Have you ever imagine an astronaut brushing teeth while he’s in space?
As the SpaceX launch delayed mission due to weather conditions, we look for some curious facts about how astronauts take care of their teeth while on space.
Space, the universe, the final frontier, infinity, all describe the broad lands of the unknown.
Our planet earth is part of a wide variety of planets found inside our solar system.
Our solar system is inside a galaxy, and our galaxy is part of many galaxies that form our universe.
The list goes on and on, but does it ever end?
Those questions can only be answered over time.
We will continue evolving no matter what.
Our universe is all of the space put together with space in time, holding everything in place.
Including galaxies, planets, stars, etc. many studies suggest that there are more planets in space than grains of sand on our earth.
Well how about this, how do astronauts brush their teeth in space?
What about Space X and NASA? You may be wondering.
Well, the international space station or also known as the ISS.
Their just planning to have humans living on the moon by the year 2024.
The universe, in its entirety, is unmeasurable.
While the universe takes its time to expand slowly, there will come a moment in which it will decide to simply return to where it all began, the big bang, or at least that’s what they theorize.
All of this and much more can be found right here, continue on reading if you wish, if you don’t, well, thanks for stopping by.
Astronaut brushing teeth in space during what they call a space pause.
In which they take their time to rest upon completion of any space action.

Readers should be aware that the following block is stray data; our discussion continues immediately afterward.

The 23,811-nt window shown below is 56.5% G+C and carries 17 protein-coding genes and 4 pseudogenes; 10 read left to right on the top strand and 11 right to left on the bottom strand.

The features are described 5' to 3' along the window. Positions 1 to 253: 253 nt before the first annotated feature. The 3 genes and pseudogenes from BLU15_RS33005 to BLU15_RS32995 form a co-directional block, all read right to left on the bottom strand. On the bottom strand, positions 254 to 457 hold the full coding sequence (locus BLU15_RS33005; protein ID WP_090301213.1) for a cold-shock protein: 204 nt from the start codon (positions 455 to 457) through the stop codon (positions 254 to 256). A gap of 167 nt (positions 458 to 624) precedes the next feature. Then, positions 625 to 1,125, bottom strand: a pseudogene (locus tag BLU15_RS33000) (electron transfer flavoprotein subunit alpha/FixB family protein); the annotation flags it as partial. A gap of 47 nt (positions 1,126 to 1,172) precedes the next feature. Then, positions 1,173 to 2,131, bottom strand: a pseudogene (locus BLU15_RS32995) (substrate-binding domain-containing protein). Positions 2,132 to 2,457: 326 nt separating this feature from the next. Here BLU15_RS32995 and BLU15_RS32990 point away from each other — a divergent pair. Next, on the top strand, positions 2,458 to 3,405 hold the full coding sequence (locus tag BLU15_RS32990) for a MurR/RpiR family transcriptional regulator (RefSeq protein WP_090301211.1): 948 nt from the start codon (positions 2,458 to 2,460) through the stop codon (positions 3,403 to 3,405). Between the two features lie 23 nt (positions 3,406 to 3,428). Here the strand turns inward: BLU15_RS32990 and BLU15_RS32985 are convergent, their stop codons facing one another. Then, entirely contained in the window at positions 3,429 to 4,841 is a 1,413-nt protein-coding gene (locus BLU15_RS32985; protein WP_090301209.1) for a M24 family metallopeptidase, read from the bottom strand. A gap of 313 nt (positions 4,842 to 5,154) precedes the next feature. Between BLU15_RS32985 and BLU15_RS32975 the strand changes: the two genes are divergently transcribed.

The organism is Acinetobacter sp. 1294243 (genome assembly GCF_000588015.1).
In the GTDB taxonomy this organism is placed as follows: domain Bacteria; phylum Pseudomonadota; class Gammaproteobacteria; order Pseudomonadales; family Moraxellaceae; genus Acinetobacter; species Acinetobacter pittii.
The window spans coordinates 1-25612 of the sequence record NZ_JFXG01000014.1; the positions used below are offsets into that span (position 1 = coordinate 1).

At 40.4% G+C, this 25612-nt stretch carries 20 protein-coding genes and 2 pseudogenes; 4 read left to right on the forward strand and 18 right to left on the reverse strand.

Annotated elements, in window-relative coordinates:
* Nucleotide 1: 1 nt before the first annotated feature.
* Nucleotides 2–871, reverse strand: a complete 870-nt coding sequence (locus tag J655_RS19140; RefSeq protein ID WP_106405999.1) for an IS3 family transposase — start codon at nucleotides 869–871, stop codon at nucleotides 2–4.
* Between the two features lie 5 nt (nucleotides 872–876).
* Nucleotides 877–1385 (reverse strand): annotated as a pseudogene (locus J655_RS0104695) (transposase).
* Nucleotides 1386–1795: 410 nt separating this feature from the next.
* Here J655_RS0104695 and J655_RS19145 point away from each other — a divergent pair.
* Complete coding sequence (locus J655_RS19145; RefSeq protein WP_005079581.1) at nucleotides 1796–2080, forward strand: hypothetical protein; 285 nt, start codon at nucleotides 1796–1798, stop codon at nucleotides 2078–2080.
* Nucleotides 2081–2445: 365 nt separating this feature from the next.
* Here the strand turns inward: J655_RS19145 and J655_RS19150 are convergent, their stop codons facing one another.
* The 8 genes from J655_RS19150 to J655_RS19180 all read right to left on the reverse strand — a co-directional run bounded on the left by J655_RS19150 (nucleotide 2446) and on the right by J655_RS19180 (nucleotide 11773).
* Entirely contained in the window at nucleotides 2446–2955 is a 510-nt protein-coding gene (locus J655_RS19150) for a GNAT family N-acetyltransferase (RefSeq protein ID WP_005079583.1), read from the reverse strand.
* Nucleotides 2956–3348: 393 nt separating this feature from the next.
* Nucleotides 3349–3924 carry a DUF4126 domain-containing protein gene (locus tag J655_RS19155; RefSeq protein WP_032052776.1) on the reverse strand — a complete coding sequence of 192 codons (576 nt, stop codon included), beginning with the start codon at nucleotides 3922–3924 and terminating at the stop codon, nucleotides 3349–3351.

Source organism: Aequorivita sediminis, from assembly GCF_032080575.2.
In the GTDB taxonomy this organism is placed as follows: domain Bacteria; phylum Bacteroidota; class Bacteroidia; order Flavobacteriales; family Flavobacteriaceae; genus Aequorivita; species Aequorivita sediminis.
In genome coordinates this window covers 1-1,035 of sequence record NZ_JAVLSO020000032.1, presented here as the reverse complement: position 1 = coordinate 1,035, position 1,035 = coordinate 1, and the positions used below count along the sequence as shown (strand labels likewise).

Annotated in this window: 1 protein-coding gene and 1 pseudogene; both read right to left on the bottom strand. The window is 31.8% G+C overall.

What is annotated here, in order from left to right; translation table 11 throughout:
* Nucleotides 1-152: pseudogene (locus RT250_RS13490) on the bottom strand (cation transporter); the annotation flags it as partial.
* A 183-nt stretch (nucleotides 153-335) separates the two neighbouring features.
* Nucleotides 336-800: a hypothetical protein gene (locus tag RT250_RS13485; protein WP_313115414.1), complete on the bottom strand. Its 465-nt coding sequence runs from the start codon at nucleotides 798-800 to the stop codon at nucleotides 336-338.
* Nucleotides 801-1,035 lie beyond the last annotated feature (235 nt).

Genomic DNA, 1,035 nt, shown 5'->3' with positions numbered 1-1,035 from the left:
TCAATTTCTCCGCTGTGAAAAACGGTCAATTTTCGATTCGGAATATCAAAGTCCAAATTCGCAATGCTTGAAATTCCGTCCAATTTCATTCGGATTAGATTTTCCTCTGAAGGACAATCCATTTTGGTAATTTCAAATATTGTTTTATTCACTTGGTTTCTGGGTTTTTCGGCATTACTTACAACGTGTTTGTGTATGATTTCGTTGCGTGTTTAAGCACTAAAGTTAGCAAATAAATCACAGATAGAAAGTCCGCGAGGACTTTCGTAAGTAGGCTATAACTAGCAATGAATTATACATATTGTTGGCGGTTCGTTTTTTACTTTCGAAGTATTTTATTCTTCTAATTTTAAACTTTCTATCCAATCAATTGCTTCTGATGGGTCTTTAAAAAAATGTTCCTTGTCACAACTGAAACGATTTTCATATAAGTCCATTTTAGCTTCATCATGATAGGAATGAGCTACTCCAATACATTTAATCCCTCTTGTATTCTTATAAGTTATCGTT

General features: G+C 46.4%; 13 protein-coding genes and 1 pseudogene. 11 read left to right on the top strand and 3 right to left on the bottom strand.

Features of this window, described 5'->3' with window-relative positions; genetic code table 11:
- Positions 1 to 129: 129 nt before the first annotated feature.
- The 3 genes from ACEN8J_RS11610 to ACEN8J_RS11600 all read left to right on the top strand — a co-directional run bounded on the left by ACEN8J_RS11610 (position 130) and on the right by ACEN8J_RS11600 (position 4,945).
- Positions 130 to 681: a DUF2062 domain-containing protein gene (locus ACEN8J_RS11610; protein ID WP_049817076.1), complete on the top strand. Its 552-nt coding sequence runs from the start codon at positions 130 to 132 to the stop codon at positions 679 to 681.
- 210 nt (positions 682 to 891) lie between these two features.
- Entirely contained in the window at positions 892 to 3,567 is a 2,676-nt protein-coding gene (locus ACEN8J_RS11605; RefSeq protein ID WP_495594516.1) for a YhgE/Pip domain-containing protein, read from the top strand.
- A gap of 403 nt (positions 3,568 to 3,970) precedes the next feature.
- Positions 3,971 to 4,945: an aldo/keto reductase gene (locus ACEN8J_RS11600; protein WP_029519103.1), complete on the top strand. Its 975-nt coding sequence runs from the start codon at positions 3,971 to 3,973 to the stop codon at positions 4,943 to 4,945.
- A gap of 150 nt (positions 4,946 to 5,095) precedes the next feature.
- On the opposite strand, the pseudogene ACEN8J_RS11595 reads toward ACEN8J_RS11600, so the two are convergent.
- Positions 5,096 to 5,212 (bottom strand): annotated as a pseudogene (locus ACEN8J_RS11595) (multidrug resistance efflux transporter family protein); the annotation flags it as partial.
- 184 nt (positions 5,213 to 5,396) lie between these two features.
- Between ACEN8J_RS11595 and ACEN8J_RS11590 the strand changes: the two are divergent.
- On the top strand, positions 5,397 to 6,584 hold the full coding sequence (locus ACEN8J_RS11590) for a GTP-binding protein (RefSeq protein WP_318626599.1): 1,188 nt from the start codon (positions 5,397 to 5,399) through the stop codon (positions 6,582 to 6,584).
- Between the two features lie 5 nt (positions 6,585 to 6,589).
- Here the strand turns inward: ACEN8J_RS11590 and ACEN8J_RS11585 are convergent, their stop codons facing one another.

So, How Do Astronauts Take Care of Their Teeth?
Seeing an astronaut brushing teeth in space is really awesome!
With that question in mind, let alone having to live in space.
It is a question that may be answered just around the corner.
You may be curious about how do they even withstand living without a day and night cycle.
Brushing your teeth here on planet earth is a pretty simple task that takes a few minutes, but what about in space?
How do they do it without the help of gravity?
Well, with a lot of investigations, research, test, knowledge, etc.
Persistence and determination are all key factors to answer that my earthly friends.
Appliances and specific products like chewable and edible toothpaste were manufactured here on earth without the need for brushing.
Please, we recommend you not to swallow your toothpaste as it may cause harmful effects over your body and would require the inspection of a medical surgeon right away.
Ingestible toothpaste is just one of the many perks astronauts obtain, like drinking their urine.
You might think of that as quite disgusting, but their waste goes through a process of filters to clean their urine and reuse it once again, allowing them to reduce, reuse, and recycle their waste.
Thanks to the innovative tech they utilize daily created by groups like NASA, ISS, space X, etc. allow them to perform numerous operations while experiencing zero-G flawlessly.
Zero-G (zero gravity allows you to perform many movements you wouldn’t be capable of performing here on earth.
Back to the brushing, they don’t brush their teeth the way you would before going to bed.
They require other helpful tools that get them by just fine.
However, dental savvy astronauts know that brushing your teeth like you usually would, does the job better than their chewable toothpaste similar to gum.
Just remember, chewing gum does not replace brushing, so get to brushing.
Please, we persuade you to continue reading to learn why brushing and flossing in space requires a more particular struggle, concentration, and patience than you think.
When astronauts spend their time brushing their teeth in zero-G, they perform regular strokes like you would in your bathroom or kitchen sink, whatever you prefer.
Utilizing the same old toothbrush and toothpaste that you would buy at your local supermarket.